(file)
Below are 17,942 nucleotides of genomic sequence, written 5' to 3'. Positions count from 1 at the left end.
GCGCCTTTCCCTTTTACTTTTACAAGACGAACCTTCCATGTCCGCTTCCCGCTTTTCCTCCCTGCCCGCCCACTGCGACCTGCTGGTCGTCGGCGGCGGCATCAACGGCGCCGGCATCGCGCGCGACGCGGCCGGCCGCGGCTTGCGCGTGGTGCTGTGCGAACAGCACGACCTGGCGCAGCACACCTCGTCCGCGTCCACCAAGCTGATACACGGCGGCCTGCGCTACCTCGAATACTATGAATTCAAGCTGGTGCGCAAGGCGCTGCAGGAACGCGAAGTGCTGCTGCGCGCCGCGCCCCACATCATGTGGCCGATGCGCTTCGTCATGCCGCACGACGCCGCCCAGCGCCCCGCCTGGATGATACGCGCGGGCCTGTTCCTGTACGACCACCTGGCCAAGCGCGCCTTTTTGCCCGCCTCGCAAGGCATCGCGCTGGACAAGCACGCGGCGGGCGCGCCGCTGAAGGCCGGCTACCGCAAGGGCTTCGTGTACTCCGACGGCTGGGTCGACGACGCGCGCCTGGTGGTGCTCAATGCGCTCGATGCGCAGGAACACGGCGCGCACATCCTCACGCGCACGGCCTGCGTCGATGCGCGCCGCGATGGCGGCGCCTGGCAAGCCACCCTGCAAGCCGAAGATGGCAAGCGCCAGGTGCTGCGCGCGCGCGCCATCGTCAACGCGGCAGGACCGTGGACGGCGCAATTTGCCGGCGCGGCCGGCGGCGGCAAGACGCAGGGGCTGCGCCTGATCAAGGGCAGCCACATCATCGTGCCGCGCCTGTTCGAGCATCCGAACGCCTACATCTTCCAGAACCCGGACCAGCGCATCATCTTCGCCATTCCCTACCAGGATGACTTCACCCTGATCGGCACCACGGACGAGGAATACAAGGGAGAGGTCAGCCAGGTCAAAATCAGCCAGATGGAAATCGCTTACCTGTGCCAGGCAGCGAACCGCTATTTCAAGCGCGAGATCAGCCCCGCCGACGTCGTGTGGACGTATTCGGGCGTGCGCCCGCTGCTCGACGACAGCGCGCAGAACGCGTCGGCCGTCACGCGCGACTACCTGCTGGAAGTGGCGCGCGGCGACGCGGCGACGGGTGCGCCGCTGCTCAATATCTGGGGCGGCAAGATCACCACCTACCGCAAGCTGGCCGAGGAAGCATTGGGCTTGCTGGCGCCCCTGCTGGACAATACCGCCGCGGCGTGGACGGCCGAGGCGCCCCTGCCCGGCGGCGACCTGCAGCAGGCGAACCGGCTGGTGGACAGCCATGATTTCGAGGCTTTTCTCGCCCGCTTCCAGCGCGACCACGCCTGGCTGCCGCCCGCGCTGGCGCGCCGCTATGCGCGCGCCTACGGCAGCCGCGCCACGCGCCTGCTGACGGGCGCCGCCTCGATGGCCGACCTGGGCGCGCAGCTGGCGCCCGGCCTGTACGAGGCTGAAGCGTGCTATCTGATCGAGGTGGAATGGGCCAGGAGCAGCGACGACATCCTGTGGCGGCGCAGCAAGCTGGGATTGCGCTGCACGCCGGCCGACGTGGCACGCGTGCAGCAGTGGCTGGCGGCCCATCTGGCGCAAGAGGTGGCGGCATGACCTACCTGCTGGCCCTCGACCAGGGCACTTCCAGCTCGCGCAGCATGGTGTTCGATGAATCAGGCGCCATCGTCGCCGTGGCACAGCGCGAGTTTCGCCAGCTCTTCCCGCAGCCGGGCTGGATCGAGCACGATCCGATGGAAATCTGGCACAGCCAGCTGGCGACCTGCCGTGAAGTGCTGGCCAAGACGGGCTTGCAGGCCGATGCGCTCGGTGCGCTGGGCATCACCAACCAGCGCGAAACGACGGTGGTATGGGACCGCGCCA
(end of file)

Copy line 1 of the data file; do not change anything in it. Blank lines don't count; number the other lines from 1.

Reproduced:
Below are 17,942 nucleotides of genomic sequence, written 5' to 3'. Positions count from 1 at the left end.